During this portion of the attraction, guests could visit lunar souvenir-filled gift shops, try samples of green cheese, and cross a moat to see the palace of the Man in the Moon. Giants guarded the gates of the royal throne room filled with jewelry and golden props. The fountains and lights added to the regal atmosphere. This room was close to the attraction’s exit—the mouth of a mighty moon-calf that returned visitors from their space odyssey back to the exposition’s midway.

Sky-High Reception

The 20-minute experience received soaring reviews. Visitors were impressed by its thousands of lights and innovation of being the first electrically powered mechanical dark ride in addition to being one of the earliest rides themed to space. About A Trip to the Moon, Billboard magazine called it, “A great success, and could make a great deal more money if it had the capacity.”

Four-hundred-thousand exposition guests rode A Trip to the Moon in the few months it was open before the end of the event in November 1901. A Trip to the Moon provided simulations and illusions that couldn’t be found anywhere else, with some riders being convinced the ship actually moved.

The Ride Relaunches in New Parks

The attraction’s success helped creators Frederic Thompson and Skip Dundy to secure a deal to permanently relocate the ride in Steeplechase Park on New York’s Coney Island. A Trip to the Moon operated in 1902 as an independent concession at its new park.

Behind the scenes, Thompson and Dundy had been having discussions about acquiring the nearby Sea Lion Park with plans to convert the site into Luna Park. Once the duo purchased the property, A Trip to the Moon was disassembled in October 1902 and would find another landing spot in its third location.

A Problematic Relocation Stunt

Thompson and Dundy used the opportunity for a publicity stunt to transport the attraction to its new home. An infamously “bad” circus elephant named Topsy lugged loads of the ride’s timber across a track of greased wood down the street from Steeplechase Park to Luna Park, which was under construction. They also tried to have Topsy drag the Luna airship, but it was too heavy for one elephant to pull.

Topsy, whose abuse has gone well-documented, was being poked in between the eyes with a pitchfork by her trainer, who was aggressively trying to get her to tow heavy construction materials from Thompson’s attraction. Police intervened, leading to the trainer’s arrest, and Topsy was eventually able to haul the Luna airship with the help of a team of horses.

A Trip to the Moon Lands at Luna Park

In 1903, A Trip to the Moon reopened at the brand-new Luna Park—a fitting spot for the Luna airship. The revamped attraction now took riders on a larger 60-passenger ship called the Luna III. The experience was essentially like in years past, but now the Luna III flew above an aerial painting of Coney Island and a bustling Manhattan before ascending into the atmosphere.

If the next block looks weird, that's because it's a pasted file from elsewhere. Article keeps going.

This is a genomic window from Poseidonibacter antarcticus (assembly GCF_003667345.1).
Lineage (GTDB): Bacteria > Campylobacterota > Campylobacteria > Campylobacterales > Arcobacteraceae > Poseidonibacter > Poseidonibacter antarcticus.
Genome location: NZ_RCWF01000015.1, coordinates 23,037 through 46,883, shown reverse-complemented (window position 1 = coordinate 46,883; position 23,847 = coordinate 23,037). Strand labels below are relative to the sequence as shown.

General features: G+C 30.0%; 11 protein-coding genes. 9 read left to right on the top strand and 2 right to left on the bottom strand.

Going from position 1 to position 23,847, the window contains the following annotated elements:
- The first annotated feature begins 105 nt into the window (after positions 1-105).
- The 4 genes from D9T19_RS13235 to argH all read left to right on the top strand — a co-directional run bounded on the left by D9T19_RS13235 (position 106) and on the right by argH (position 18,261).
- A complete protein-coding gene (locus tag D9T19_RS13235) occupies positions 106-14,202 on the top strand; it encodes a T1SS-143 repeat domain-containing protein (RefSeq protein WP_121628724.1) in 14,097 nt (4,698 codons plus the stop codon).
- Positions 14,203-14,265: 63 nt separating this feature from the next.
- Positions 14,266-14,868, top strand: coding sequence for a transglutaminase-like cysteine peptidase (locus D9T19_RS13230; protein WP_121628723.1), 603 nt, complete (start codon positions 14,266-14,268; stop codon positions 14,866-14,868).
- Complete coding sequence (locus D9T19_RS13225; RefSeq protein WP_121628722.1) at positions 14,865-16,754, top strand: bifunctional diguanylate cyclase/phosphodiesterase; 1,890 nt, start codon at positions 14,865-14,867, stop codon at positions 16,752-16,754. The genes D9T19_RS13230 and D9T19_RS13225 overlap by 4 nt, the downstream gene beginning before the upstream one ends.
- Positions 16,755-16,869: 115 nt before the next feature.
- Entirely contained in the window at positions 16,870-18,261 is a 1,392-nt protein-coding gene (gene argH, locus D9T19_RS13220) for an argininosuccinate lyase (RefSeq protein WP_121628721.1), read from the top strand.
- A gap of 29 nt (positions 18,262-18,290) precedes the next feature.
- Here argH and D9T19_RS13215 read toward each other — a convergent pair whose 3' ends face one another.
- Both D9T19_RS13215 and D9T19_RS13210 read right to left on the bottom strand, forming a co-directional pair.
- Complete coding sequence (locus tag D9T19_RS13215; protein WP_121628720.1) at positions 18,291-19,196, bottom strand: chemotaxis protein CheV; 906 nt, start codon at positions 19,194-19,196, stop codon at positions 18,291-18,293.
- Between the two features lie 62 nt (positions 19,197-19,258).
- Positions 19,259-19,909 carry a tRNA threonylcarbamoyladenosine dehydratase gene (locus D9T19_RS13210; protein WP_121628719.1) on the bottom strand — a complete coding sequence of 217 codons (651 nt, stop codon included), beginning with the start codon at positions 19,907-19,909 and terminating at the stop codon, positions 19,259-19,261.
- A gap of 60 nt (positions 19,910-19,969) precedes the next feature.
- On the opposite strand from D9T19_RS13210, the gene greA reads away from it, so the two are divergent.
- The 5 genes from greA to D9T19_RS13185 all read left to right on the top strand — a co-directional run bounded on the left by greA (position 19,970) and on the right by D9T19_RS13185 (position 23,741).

The Ride's Descent

Skip Dundy, Thompson’s business partner, died suddenly due to heart failure in 1907. Frederic Thompson for the first time in years was now without his collaborator, who had been a tremendous part of his success, particularly his financial growth and stability. Meanwhile, the Jamestown Exposition had been taking place, and The Battle of the Merrimac and the Monitor attraction impressed Thompson. They relocated the attraction to Luna Park in 1908, replacing A Trip to the Moon and using its existing building.

After a seven-year run on three different midways, A Trip to the Moon, which had lost its novelty since opening, officially closed permanently.

After two years, the ride’s replacement was superseded by Thompson’s latest creation: A Trip to Mars by Aeroplane. The new attraction, in the same location as A Trip to the Moon, was similar to the original, including a 30-passenger ship that took riders over Governor's Island, flying through the clouds and stars, and back to earth from their alien journey—all done by visual tricks and narrated by a guide.

Thompson's Legacy Soars On

Thompson, who now had been focusing his time primarily on managing his wife’s Broadway productions, was left with the financial holdings from his late business partner. Unlike Dundy, Thompson was a poor businessman, and, in 1912, he declared bankruptcy despite years of success in the amusement industry.

After suffering from alcoholism and Bright’s disease, Frederic Thompson died in New York City on June 6, 1919, at only 45 years old. His legacy continued to soar in 1924 when Luna Park added a relocated roller coaster and named it Trip to the Moon, thrilling riders with its speed, dips, and turns.

Thompson’s vision and originality would go on to inspire attractions such as Disneyland’s Rocket to the Moon and countless other attractions that transport guests into outer space. His shoot-for-the-stars mentality, clever illusions, cosmically imaginative storytelling, and first-of-their-kind attractions were enjoyed by millions of riders—a vivid escape from planet Earth.